Microsoft is to promise not to sue developers who implement its C# programming language and the Common Language Infrastructure, both of which underpin its .NET framework.
On Monday, Peter Galli of Microsoft's Open Source Community project wrote in a blog post that the software maker will apply its Community Promise to the Ecma 334 (C#) and 335 (CLI) standards. The Community Promise is an irrevocable assurance that Microsoft will not sue those who implement specifications that are covered by the promise.
"The Community Promise is an excellent vehicle and, in this situation, ensures the best balance of interoperability and flexibility for developers," .NET developer platform chief Scott Guthrie is quoted in Galli's post as saying.
Richard Stallman, the founder of the GNU project, warned last week that developers should avoid using Mono, the Novell-sponsored open-source implementation of .NET, due to its reliance on C# and CLI. "The danger is that Microsoft is probably planning to force all free C# implementations underground someday using software patents," he said at the time.
However, the application of the Community Promise extends to all developers, including those coding under open-source licensing models such as LGPL or GPL.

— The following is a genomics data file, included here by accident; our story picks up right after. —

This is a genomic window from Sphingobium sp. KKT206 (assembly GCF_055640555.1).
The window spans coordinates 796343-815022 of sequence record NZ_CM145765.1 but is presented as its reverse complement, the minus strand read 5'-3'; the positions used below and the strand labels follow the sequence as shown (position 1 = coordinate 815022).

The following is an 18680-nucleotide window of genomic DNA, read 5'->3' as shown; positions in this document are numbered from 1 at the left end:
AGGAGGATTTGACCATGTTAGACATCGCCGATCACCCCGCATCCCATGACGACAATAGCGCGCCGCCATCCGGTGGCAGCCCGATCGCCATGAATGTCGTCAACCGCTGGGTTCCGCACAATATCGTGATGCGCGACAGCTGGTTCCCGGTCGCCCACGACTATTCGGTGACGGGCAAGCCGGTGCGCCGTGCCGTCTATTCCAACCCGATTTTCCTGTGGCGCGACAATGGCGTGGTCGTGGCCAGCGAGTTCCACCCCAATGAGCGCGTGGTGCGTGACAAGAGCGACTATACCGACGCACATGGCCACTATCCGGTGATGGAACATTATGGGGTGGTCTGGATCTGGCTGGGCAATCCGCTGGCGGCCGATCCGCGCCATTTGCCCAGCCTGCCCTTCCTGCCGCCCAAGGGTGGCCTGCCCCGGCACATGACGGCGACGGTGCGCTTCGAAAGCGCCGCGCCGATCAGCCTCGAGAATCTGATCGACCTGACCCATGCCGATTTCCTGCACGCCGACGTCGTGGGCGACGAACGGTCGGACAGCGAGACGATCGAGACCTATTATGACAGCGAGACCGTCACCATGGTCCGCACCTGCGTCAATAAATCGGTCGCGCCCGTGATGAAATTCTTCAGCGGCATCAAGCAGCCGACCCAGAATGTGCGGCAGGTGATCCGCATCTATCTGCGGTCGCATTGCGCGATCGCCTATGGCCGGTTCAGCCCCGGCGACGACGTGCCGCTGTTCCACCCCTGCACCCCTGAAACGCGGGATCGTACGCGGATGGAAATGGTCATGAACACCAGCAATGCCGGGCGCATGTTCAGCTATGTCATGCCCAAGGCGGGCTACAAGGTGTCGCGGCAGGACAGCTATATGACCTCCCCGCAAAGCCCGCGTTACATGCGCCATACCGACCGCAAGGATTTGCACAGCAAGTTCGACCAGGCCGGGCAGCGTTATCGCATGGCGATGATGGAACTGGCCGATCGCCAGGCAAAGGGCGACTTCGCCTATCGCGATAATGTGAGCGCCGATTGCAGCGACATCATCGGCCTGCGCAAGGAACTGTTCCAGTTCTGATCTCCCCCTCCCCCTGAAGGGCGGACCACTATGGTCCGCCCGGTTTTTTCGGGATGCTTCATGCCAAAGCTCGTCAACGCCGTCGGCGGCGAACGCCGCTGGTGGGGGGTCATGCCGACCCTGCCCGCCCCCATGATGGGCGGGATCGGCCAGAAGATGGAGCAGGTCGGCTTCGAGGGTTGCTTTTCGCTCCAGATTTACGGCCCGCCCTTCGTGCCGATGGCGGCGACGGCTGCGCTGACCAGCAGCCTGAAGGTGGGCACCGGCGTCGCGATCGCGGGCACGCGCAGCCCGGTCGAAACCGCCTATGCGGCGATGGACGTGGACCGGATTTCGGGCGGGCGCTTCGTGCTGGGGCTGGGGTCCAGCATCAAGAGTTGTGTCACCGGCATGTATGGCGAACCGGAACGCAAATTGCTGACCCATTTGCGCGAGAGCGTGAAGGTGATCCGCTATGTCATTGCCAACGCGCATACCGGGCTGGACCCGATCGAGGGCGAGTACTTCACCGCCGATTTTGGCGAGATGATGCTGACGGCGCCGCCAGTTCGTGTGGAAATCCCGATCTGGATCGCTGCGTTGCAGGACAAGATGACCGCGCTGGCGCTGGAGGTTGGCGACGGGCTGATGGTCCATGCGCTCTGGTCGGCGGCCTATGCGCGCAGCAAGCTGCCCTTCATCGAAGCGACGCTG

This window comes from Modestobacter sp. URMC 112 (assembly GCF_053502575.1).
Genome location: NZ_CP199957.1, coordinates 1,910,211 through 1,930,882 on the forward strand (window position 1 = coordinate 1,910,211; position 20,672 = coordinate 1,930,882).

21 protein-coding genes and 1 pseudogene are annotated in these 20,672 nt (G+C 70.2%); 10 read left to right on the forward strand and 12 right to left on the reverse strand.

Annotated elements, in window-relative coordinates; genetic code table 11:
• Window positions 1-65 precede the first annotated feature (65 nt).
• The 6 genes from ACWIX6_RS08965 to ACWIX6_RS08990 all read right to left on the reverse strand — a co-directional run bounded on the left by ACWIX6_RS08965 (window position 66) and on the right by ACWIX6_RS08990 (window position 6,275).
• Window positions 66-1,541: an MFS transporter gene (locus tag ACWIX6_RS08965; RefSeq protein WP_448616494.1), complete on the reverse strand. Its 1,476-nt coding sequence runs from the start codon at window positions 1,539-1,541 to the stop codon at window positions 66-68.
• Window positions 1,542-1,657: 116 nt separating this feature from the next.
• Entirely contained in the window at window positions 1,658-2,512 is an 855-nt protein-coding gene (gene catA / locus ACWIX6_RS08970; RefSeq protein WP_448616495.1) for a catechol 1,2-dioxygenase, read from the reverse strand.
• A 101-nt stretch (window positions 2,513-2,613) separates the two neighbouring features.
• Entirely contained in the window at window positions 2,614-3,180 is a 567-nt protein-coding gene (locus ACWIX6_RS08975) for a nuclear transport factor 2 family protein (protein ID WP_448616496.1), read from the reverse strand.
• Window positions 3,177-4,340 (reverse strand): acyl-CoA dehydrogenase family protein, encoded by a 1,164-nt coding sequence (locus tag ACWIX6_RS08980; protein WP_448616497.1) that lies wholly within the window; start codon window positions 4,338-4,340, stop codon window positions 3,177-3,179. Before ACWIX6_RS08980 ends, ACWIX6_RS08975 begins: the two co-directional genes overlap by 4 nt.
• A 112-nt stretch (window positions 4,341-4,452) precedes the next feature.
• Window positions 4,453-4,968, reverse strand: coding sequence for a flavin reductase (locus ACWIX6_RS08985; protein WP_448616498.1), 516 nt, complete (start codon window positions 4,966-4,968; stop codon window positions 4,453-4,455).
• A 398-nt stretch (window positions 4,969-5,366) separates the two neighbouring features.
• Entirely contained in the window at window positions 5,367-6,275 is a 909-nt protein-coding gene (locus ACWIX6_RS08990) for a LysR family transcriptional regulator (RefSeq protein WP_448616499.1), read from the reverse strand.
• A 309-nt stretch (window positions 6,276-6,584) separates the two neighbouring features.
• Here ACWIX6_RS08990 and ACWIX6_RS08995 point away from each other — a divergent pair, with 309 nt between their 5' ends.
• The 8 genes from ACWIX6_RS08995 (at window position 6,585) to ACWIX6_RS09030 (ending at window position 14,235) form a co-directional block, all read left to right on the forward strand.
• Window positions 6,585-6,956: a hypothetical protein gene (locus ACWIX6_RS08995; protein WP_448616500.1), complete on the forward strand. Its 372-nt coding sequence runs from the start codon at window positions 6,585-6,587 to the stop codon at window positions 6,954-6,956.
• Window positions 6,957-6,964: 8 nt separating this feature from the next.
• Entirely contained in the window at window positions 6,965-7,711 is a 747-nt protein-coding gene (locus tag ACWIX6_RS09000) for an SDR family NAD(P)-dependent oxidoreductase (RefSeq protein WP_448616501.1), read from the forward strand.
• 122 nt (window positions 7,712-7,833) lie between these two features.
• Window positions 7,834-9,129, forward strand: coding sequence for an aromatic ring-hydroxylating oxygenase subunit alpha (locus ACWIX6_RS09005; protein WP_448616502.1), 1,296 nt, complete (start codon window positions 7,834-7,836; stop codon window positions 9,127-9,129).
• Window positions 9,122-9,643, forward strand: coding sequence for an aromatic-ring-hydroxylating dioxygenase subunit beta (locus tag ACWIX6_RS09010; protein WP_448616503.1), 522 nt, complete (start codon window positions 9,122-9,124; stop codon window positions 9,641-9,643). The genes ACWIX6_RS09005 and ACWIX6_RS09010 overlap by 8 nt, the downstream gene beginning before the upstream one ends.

"A few months ago we approached [server and tools chief] Bob Muglia and [web platform and tools product manager] Brian Goldfarb at Microsoft with a request to clarify the licensing situation for the Ecma standards covering C# and the CLI," Mono lead Miguel de Icaza wrote on his blog on Monday. "Previously Microsoft had detailed the patent-licence plans and today they have delivered on those plans. Thanks to everyone at Microsoft that worked to get this approved and released."
De Icaza noted, however, that Mono's code contains more than the Ecma standards. "In the next few months we will be working towards splitting the jumbo Mono source code that includes ECMA + A lot more into two separate source code distributions," he wrote. "One will be ECMA, the other will contain our implementation of ASP.NET, ADO.NET, Winforms and others."